Coit Tower Turns Into a Theater for Thanksgiving

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Tonight, San Francisco's Coit Tower will  once again be transformed into a cylindrical movie screen, projecting films  about the American Indian occupation of Alcatraz to mark the event's 40th  anniversary.

For a second night starting at about sundown, a series of films dealing  with the region's American Indian heritage will be projected all around the  tower. Several focus on the island's nearly two-year occupation by the group  Indians of All Tribes that began in November 1969.

The large-scale movie display is the work of local artists and  collaborators Ben Wood and David Mark. They will use three high-powered  projectors placed on separate Telegraph Hill rooftops to transform the tower  into a 360-degree series of movies screens, each 210 feet high by 60 feet  wide. Mark, who works in both art and cinematography, uses sophisticated  software to ensure the high-definition images aren't distorted as they wrap  around Coit Tower's curved and grooved exterior.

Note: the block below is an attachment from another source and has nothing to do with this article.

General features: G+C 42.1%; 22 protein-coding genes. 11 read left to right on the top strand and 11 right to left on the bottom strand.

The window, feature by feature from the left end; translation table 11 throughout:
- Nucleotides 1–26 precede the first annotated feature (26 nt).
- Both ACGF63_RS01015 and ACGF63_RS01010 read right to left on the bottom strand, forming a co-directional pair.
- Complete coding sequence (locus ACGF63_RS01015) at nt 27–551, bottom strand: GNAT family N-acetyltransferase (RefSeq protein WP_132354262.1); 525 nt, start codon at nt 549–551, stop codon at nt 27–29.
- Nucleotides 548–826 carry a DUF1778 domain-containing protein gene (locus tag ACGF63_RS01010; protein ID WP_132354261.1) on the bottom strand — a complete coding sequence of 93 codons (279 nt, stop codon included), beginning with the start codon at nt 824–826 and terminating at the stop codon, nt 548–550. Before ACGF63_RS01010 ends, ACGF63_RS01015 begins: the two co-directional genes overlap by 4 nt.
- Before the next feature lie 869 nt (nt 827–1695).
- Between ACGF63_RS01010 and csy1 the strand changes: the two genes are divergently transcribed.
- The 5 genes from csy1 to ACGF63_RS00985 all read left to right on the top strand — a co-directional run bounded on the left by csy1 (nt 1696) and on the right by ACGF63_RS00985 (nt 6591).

The series of films will run consecutively all night until sunup,  and again starting at sundown on Thursday. Viewers can tune to radio station  KPOO at 89.5 for accompanying audio during the evenings.

In addition to Telegraph Hill, the display will be  visible in the North Beach, Fisherman's Wharf, Russian Hill, Chinatown  neighborhoods, and the northern part of the Financial District.

The films include original works, as well as parts of the popular  2001 public television piece Alcatraz is Not an Island.

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